The use of laser sights on handguns has come a long way since the Terminator (Arnold Schwarzenegger) walked into a 1980s Los Angeles gun shop. In the 1984 film, Schwarzenegger’s cyborg character ordered up a load of guns, including an AMT Longslide Hardballer .45 ACP with a 6-inch barrel. Mounted atop the Hardballer was an early laser sight made by the company that was to later become SureFire. The laser sight had to be mounted on a 6-inch pistol because it was huge. It ran the full length of the slide and looked like a telescopic sight. But it was the best laser sight available in 1984.

So, what are the best sights available now?

Let’s start by eliminating all “unknown-brand” and otherwise bargain-priced units. Since you will be staking your life on this valuable addition to your defensive handgun, my first recommendation is that you select a laser sight from one of the quality U.S. manufacturers below.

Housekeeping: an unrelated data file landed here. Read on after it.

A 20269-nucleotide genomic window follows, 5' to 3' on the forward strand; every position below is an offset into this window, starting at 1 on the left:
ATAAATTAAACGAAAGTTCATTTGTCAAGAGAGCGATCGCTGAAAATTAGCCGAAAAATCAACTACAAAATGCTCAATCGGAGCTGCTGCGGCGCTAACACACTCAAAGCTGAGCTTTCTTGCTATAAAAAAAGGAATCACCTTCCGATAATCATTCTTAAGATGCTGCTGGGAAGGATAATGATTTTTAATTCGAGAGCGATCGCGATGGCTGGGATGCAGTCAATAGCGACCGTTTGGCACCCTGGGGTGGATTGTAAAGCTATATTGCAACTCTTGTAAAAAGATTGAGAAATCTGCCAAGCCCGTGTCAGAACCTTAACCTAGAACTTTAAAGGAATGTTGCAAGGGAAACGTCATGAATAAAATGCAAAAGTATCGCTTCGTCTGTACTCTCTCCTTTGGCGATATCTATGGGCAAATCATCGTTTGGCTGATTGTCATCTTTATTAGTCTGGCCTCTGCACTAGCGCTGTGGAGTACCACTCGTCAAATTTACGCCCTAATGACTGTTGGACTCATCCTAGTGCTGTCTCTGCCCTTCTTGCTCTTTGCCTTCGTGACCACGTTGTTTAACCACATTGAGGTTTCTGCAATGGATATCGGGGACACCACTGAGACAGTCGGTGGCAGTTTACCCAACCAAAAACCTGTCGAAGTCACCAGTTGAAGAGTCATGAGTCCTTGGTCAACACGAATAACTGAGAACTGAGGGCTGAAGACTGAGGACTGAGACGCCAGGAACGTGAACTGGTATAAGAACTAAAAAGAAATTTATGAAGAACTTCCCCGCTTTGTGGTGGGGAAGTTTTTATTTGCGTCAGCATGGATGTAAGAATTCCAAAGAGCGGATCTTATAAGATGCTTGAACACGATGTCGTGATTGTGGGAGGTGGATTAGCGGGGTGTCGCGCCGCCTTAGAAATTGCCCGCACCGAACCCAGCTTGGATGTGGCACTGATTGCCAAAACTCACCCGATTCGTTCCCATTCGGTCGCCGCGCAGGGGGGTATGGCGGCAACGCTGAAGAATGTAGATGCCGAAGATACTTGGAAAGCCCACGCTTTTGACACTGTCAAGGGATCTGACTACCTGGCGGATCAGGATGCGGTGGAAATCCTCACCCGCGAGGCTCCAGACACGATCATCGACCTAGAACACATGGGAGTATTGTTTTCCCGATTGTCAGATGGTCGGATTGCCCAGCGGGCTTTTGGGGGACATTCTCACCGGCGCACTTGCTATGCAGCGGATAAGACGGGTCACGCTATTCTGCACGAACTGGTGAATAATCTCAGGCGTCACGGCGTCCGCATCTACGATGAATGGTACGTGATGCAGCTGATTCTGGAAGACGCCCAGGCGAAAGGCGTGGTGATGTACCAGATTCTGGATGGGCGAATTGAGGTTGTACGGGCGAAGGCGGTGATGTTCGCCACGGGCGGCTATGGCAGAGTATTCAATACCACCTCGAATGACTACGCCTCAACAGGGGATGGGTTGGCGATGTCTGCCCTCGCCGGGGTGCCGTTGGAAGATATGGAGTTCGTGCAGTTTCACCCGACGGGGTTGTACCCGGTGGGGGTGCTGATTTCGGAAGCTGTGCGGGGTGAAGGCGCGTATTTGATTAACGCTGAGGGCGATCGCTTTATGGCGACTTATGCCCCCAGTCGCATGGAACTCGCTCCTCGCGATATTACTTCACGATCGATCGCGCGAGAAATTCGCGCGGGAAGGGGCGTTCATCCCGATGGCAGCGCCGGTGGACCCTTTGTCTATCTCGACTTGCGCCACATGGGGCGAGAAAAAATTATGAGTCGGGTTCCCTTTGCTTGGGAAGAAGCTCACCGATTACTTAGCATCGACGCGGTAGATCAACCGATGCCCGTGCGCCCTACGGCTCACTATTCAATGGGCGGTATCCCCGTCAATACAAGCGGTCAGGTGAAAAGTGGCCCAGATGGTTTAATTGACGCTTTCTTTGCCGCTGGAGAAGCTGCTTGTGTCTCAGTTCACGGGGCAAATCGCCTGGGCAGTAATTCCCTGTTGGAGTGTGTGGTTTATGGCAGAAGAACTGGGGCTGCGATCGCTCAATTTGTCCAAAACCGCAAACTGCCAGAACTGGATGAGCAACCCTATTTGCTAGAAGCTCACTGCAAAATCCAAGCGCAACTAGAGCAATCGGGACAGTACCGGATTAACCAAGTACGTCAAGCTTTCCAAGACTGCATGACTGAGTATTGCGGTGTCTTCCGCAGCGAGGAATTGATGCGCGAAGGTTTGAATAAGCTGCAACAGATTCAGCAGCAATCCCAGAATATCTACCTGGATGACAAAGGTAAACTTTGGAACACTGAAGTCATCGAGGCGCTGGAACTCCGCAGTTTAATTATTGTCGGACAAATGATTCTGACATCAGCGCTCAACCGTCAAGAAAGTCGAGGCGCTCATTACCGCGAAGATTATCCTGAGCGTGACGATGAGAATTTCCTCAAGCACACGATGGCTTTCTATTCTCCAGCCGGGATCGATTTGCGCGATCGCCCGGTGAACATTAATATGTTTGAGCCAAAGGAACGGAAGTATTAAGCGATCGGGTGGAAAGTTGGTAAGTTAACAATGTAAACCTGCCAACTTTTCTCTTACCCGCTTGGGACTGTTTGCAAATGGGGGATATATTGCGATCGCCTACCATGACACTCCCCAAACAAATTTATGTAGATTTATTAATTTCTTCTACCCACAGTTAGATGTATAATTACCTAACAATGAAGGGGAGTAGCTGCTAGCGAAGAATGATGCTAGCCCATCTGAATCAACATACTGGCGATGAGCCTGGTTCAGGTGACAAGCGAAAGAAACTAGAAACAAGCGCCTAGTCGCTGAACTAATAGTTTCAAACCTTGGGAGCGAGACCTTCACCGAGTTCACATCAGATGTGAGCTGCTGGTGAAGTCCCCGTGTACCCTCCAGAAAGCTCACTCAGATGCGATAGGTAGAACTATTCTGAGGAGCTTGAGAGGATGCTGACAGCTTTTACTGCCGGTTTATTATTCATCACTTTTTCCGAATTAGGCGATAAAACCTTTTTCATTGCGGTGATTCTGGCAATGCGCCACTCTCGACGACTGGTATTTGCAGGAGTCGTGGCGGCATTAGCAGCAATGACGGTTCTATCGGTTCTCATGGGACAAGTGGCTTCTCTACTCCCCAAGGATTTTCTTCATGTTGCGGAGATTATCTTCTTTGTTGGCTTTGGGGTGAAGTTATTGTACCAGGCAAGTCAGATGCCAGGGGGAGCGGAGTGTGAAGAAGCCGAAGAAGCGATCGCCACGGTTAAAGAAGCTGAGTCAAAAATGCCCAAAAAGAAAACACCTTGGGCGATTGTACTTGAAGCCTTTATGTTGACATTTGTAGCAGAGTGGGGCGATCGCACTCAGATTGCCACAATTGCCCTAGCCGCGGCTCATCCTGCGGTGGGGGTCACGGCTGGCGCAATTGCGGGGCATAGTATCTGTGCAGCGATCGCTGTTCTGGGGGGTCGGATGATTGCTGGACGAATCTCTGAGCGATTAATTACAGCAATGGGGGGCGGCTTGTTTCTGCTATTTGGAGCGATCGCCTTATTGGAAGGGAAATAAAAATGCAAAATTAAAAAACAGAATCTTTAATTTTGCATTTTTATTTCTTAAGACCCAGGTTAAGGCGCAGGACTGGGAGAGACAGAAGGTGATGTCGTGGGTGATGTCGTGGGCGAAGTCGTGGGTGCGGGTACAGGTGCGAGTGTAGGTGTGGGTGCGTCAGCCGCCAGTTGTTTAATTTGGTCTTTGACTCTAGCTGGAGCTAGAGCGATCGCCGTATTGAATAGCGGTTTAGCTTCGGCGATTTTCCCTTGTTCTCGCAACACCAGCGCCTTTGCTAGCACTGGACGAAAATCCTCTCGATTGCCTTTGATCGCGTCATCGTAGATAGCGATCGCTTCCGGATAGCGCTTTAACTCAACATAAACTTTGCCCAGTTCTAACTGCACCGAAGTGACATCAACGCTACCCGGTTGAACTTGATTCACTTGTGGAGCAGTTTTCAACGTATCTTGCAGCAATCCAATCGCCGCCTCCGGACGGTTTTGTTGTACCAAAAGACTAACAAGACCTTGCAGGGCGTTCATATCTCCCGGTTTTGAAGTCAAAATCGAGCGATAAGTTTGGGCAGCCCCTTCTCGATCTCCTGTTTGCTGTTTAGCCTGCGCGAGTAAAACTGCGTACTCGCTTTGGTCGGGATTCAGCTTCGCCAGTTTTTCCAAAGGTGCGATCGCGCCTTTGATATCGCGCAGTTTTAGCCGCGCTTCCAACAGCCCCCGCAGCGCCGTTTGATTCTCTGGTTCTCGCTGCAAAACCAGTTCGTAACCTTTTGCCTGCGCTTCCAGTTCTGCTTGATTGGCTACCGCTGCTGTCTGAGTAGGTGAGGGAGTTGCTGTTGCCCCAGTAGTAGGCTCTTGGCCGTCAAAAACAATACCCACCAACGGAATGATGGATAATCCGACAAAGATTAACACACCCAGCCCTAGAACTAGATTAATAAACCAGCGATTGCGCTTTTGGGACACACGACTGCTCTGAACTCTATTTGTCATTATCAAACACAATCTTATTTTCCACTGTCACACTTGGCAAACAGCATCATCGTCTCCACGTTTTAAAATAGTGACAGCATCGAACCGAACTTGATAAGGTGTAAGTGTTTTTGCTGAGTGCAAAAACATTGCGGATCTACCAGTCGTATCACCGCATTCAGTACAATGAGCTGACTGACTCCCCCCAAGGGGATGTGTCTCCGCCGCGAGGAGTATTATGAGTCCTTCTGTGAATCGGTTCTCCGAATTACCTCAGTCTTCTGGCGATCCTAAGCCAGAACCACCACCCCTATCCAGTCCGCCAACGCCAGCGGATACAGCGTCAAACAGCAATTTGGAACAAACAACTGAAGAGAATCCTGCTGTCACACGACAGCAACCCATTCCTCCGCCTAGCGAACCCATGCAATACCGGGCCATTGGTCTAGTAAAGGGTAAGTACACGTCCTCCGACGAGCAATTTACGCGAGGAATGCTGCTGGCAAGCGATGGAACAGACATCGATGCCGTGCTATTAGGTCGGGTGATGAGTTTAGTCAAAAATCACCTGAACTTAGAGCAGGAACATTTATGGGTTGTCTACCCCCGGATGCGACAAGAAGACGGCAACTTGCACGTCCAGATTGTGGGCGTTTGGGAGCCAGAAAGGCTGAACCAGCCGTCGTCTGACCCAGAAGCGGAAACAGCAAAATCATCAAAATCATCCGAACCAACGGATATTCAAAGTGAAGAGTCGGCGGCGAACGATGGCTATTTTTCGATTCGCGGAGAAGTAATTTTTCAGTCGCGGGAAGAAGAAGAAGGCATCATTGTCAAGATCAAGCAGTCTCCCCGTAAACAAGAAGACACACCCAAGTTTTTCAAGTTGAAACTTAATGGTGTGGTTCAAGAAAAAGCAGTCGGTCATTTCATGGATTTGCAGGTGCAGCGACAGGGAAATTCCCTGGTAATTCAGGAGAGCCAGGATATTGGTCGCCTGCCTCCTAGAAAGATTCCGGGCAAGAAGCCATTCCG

Crimson Trace

Laser-Grip Sights

Laser sights for handguns can be divided into two basic types. The first is typified by Crimson Trace’s Lasergrips, which was the first police-duty-capable handgun laser-sighting system. Utilizing strategically placed pressure switches embedded in the grip panels, Crimson Trace Lasergrips provide the user with the advantage of instinctive momentary on and off switching. For most pistol models, the Lasergrips replace the factory original grip scales. Operation is accomplished simply by adjusting your finger pressure on the activation pads.

Hogue produces the similar Laser Enhanced series of laser-mounted grips with red or green lasers. Its Rosewood grips are the best-looking laser replacement grips currently available, and the price is excellent. And Viridian manufactures a red grip laser for two Taurus revolver models and magnum-frame North American Arms mini-revolvers.